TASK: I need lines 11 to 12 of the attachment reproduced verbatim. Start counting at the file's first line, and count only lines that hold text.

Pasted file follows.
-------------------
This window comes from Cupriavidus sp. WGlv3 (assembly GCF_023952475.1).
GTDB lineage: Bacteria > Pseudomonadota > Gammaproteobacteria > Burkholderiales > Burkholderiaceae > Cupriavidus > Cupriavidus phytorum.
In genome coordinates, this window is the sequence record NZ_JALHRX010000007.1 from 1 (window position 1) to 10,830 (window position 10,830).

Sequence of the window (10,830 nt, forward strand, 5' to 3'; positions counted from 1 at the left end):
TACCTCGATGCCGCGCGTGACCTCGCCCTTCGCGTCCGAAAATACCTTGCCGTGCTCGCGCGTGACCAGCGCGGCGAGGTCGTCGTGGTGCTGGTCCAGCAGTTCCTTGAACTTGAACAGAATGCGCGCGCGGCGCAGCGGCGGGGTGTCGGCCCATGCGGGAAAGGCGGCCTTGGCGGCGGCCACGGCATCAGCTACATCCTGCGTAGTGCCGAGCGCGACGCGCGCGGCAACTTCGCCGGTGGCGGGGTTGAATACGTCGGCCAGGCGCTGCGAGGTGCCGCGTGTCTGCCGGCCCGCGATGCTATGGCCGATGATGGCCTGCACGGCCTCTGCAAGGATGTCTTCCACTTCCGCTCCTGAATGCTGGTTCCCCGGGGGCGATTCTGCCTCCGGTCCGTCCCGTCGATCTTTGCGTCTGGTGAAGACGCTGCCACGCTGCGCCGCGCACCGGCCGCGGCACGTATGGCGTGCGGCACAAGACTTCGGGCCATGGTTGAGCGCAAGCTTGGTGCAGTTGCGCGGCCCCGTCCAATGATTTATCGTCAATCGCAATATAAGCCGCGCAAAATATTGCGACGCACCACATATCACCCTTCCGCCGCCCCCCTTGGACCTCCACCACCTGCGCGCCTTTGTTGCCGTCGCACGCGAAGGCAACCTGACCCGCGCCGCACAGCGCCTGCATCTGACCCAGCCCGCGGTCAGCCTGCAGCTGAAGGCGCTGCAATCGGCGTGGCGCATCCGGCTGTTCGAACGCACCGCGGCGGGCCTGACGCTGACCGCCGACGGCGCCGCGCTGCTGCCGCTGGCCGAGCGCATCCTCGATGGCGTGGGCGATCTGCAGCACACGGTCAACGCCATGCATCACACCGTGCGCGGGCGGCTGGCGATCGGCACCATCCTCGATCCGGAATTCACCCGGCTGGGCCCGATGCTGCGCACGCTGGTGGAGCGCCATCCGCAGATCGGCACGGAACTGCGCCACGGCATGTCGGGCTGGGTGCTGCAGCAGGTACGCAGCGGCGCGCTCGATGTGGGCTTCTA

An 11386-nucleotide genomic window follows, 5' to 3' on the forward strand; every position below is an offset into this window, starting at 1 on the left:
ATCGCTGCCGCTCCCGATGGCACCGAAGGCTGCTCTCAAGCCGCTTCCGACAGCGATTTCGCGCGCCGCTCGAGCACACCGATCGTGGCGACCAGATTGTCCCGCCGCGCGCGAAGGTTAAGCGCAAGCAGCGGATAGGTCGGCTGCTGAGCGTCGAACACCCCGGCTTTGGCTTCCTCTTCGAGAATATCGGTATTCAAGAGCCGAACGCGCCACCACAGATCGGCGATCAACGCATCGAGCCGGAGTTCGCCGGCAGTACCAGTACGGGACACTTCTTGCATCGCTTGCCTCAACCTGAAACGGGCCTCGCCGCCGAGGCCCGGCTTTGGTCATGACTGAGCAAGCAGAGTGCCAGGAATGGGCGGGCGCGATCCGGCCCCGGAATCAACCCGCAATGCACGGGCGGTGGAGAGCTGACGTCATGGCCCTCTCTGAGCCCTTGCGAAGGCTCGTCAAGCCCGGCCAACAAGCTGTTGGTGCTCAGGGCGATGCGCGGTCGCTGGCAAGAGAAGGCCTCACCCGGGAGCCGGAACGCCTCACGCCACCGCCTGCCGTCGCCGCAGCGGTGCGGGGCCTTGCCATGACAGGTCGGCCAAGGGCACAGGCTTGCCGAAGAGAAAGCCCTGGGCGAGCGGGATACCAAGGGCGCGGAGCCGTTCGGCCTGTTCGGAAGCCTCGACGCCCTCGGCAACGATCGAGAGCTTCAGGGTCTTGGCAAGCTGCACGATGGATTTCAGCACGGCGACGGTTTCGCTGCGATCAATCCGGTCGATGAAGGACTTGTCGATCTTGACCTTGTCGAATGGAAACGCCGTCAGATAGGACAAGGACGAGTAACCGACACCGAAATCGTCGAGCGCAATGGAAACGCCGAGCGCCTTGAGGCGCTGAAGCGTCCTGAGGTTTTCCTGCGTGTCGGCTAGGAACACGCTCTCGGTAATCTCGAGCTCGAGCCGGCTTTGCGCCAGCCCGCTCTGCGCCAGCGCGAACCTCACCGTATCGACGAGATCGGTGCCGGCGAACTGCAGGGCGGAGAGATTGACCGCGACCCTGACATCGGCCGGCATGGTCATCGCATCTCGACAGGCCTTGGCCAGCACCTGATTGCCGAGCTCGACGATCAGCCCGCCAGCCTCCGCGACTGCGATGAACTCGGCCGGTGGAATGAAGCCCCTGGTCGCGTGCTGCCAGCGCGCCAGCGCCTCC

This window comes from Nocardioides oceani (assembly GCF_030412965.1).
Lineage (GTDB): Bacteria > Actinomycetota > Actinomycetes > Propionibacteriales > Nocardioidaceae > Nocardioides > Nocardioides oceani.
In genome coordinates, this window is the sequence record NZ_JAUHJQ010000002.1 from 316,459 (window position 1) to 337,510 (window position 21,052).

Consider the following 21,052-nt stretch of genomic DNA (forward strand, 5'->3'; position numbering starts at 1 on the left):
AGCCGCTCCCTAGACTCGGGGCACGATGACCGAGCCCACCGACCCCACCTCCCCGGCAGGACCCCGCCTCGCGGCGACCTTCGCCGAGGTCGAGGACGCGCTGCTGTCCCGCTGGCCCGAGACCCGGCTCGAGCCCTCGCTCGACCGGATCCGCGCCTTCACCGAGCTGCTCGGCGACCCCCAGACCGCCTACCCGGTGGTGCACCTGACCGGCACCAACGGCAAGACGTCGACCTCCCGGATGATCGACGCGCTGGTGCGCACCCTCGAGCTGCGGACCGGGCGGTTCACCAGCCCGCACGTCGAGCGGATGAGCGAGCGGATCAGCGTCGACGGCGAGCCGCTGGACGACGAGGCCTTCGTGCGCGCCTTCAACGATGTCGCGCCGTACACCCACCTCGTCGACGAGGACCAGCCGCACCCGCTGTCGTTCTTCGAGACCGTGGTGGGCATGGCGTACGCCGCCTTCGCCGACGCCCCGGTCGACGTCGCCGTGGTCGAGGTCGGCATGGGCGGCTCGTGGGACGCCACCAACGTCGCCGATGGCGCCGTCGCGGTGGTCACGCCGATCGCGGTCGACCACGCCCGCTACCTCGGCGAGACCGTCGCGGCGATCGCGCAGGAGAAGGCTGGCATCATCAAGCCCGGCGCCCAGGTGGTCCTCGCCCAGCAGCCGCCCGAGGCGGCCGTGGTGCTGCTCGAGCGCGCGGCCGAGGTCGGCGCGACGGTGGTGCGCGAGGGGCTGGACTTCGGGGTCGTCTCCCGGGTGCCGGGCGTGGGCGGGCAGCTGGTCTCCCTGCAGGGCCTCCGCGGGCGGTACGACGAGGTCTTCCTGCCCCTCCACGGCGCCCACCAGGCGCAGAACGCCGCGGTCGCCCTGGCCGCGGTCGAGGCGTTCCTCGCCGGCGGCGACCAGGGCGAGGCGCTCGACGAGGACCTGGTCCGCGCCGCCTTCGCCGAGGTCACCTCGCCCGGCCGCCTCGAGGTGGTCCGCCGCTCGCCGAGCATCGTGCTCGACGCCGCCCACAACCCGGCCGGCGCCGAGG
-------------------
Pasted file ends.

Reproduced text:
Consider the following 21,052-nt stretch of genomic DNA (forward strand, 5'->3'; position numbering starts at 1 on the left):
AGCCGCTCCCTAGACTCGGGGCACGATGACCGAGCCCACCGACCCCACCTCCCCGGCAGGACCCCGCCTCGCGGCGACCTTCGCCGAGGTCGAGGACGCGCTGCTGTCCCGCTGGCCCGAGACCCGGCTCGAGCCCTCGCTCGACCGGATCCGCGCCTTCACCGAGCTGCTCGGCGACCCCCAGACCGCCTACCCGGTGGTGCACCTGACCGGCACCAACGGCAAGACGTCGACCTCCCGGATGATCGACGCGCTGGTGCGCACCCTCGAGCTGCGGACCGGGCGGTTCACCAGCCCGCACGTCGAGCGGATGAGCGAGCGGATCAGCGTCGACGGCGAGCCGCTGGACGACGAGGCCTTCGTGCGCGCCTTCAACGATGTCGCGCCGTACACCCACCTCGTCGACGAGGACCAGCCGCACCCGCTGTCGTTCTTCGAGACCGTGGTGGGCATGGCGTACGCCGCCTTCGCCGACGCCCCGGTCGACGTCGCCGTGGTCGAGGTCGGCATGGGCGGCTCGTGGGACGCCACCAACGTCGCCGATGGCGCCGTCGCGGTGGTCACGCCGATCGCGGTCGACCACGCCCGCTACCTCGGCGAGACCGTCGCGGCGATCGCGCAGGAGAAGGCTGGCATCATCAAGCCCGGCGCCCAGGTGGTCCTCGCCCAGCAGCCGCCCGAGGCGGCCGTGGTGCTGCTCGAGCGCGCGGCCGAGGTCGGCGCGACGGTGGTGCGCGAGGGGCTGGACTTCGGGGTCGTCTCCCGGGTGCCGGGCGTGGGCGGGCAGCTGGTCTCCCTGCAGGGCCTCCGCGGGCGGTACGACGAGGTCTTCCTGCCCCTCCACGGCGCCCACCAGGCGCAGAACGCCGCGGTCGCCCTGGCCGCGGTCGAGGCGTTCCTCGCCGGCGGCGACCAGGGCGAGGCGCTCGACGAGGACCTGGTCCGCGCCGCCTTCGCCGAGGTCACCTCGCCCGGCCGCCTCGAGGTGGTCCGCCGCTCGCCGAGCATCGTGCTCGACGCCGCCCACAACCCGGCCGGCGCCGAGG